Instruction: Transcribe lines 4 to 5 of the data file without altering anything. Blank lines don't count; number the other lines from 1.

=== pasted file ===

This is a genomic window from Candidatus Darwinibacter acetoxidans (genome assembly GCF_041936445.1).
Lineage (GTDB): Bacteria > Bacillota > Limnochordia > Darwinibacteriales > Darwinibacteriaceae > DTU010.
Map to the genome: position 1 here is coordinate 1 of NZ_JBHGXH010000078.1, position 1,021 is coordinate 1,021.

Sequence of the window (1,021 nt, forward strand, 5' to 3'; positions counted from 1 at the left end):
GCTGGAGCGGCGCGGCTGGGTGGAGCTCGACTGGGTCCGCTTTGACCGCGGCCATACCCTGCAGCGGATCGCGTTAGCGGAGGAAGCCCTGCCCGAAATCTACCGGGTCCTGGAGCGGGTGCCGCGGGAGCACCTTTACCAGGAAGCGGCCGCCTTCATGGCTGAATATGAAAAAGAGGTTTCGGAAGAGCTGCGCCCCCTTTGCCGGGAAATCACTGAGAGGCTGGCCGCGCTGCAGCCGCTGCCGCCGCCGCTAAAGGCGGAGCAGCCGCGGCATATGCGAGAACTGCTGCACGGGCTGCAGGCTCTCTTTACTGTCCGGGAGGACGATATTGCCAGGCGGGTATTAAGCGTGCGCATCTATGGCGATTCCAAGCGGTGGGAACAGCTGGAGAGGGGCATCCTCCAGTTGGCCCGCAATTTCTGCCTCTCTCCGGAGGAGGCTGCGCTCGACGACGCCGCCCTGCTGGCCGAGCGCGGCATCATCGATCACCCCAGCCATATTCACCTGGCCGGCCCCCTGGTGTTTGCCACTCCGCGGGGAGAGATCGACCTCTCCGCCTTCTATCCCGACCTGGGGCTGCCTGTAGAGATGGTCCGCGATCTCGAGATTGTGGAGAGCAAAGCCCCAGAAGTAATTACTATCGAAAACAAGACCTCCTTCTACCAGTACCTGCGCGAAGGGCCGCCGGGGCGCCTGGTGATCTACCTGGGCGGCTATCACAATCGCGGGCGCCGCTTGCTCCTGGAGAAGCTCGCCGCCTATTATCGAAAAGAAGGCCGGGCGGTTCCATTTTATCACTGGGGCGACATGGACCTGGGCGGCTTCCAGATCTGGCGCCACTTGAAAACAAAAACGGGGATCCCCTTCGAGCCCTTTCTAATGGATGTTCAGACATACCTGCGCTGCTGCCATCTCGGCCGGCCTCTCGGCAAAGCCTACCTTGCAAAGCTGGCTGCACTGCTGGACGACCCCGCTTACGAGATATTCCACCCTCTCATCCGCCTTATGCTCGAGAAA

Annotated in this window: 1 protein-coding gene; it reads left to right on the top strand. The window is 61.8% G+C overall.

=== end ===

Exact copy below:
Sequence of the window (1,021 nt, forward strand, 5' to 3'; positions counted from 1 at the left end):
GCTGGAGCGGCGCGGCTGGGTGGAGCTCGACTGGGTCCGCTTTGACCGCGGCCATACCCTGCAGCGGATCGCGTTAGCGGAGGAAGCCCTGCCCGAAATCTACCGGGTCCTGGAGCGGGTGCCGCGGGAGCACCTTTACCAGGAAGCGGCCGCCTTCATGGCTGAATATGAAAAAGAGGTTTCGGAAGAGCTGCGCCCCCTTTGCCGGGAAATCACTGAGAGGCTGGCCGCGCTGCAGCCGCTGCCGCCGCCGCTAAAGGCGGAGCAGCCGCGGCATATGCGAGAACTGCTGCACGGGCTGCAGGCTCTCTTTACTGTCCGGGAGGACGATATTGCCAGGCGGGTATTAAGCGTGCGCATCTATGGCGATTCCAAGCGGTGGGAACAGCTGGAGAGGGGCATCCTCCAGTTGGCCCGCAATTTCTGCCTCTCTCCGGAGGAGGCTGCGCTCGACGACGCCGCCCTGCTGGCCGAGCGCGGCATCATCGATCACCCCAGCCATATTCACCTGGCCGGCCCCCTGGTGTTTGCCACTCCGCGGGGAGAGATCGACCTCTCCGCCTTCTATCCCGACCTGGGGCTGCCTGTAGAGATGGTCCGCGATCTCGAGATTGTGGAGAGCAAAGCCCCAGAAGTAATTACTATCGAAAACAAGACCTCCTTCTACCAGTACCTGCGCGAAGGGCCGCCGGGGCGCCTGGTGATCTACCTGGGCGGCTATCACAATCGCGGGCGCCGCTTGCTCCTGGAGAAGCTCGCCGCCTATTATCGAAAAGAAGGCCGGGCGGTTCCATTTTATCACTGGGGCGACATGGACCTGGGCGGCTTCCAGATCTGGCGCCACTTGAAAACAAAAACGGGGATCCCCTTCGAGCCCTTTCTAATGGATGTTCAGACATACCTGCGCTGCTGCCATCTCGGCCGGCCTCTCGGCAAAGCCTACCTTGCAAAGCTGGCTGCACTGCTGGACGACCCCGCTTACGAGATATTCCACCCTCTCATCCGCCTTATGCTCGAGAAA